Difference Between United States and Canadian Defamation Law
2015 Update Below
- Summary of a major difference between United States and Canadian online defamation law;
- Summary of Section 230 of the U.S. Communications Decency Act, which confers immunity for third-party defamation to website operators; and
- Contact information for lawyer who’s successfully dealt with cross-border Internet defamation issues.
Canadian and U.S. Defamation Law: Polar Opposites?
People credit the U.S. for having the most defendant-friendly slander and libel laws in the English-speaking world, whereas Canada’s defamation laws are sometimes described as the most plaintiff-friendly.
Other differences also distinguish the neighboring nations’ takes on slander and libel – especially when it comes to Internet defamation.
Online Defamation Lawsuit Case Study: Suck Site Target v. Hosting Company
Canadian Andy Lehrer filed a small claims motion in Ontario against hosting company EasyDNS. Why? An adversary of Andy’s had created a disparaging website about him. EasyDNS happened to host the website. Even though EasyDNS had nothing to do with the creation of the “suck site,” he asked the company to take it down.
EasyDNS didn’t comply.
Instead, EasyDNS explained to Lehrer that, in this instance, without a court order, they wouldn’t take it down. After all, it’s not a hosting company’s responsibility to determine what is and isn’t libel.
So, what did Lehrer do in response to EasyDNS’ refusal? He added more “counts” to his defamation lawsuit. Lehrer’s reasoning? Since EasyDNS posted a blog entry about the lawsuit, Lehrer is arguing that doing so is not only illegal, but punitively egregious. (For this tactic to work, there would have to be publicly withheld facts that make a huge difference in the case.)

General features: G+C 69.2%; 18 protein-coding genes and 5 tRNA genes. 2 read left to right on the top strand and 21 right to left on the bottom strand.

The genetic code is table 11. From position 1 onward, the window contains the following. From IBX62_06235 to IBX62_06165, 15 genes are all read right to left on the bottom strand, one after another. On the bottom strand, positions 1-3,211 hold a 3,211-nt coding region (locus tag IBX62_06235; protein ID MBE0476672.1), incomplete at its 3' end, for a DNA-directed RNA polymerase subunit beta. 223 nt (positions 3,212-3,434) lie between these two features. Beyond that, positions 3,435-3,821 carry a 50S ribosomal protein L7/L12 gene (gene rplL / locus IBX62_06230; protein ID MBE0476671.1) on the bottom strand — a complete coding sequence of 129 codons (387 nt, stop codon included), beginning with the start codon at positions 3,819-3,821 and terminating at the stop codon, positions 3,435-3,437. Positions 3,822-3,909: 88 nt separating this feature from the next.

Section 230 of the CDA: The Big Difference Between United States and Canadian Defamation Law
In the U.S., this online defamation lawsuit against the ISP (which we’re differentiating out from Lehrer’s claim against his original detractor, Rourke) wouldn’t make it past round one. Why? Section 230 of the CDA.
Legalese and limited exceptions aside, Section 230 of the CDA states that website operators cannot be held responsible for libelous third-party content. To wit, Section 230 is why Facebook and GoDaddy aren’t successfully sued for every act of online defamation committed by users on their respective platforms.
Difference Between United States and Canadian Law Means EasyDNS Will Go To Court;Wouldn’t Happen In The U.S.
Since a Canadian court is handling this case, EasyDNS must explain to a judge: EasyDNS is not the content author or editor and shouldn’t be held responsible for defamation.
To be clear: It’ll be shocking if a Canadian court sides with Andy and saddles EasyDNS with damages for not taking down the anti-Lehrer website. Canada and U.S. law books may not be doppelgangers, but it’s not North Korea above the 41st parallel. Canadians care about free speech as much as Americans.
What is different, though, is that EasyDNS has to expend significant resources to quash the case. In the United States, this online defamation lawsuit wouldn’t have passed the proverbial bouncer.
June 2015 Update
Andy Lehrer won his defamation claim against his original adversary, Tim Rourke. And according to the EasyDNS blog, the hosting company plans to move forward with a takedown against the offending website, now that there is a legitimate court ruling on the matter (which is all the company wanted in hand before complying with the takedown request). From EasyDNS’ Website: After some initial confusion as to whether there was actually anything for easyDNS to do (Rourke had already removed the pages that inspired the lawsuit), we have received adequate clarification and in keeping with our Terms of Service and our Settlement with Mr. Lerhrer we have proceeded with a takedown against the causepimps.ca website.
To clarify, this blog post was not about Lehrer’s dealings with his original detractor. Instead, it dealt with Lehrer’s defamation claims against EasyDNS, the hosting company. Moreover, we used the case as a vehicle to illustrate a significant difference between Canadian online defamation law and U.S. online defamation law.
Consult An Internet Defamation Lawyer
Kelly / Warner Law handles international and online defamation issues. We have assisted many Canadians—and Canadian companies — with cross-border slander and libel challenges. If you’ve got a defamation question or issue, get in touch today.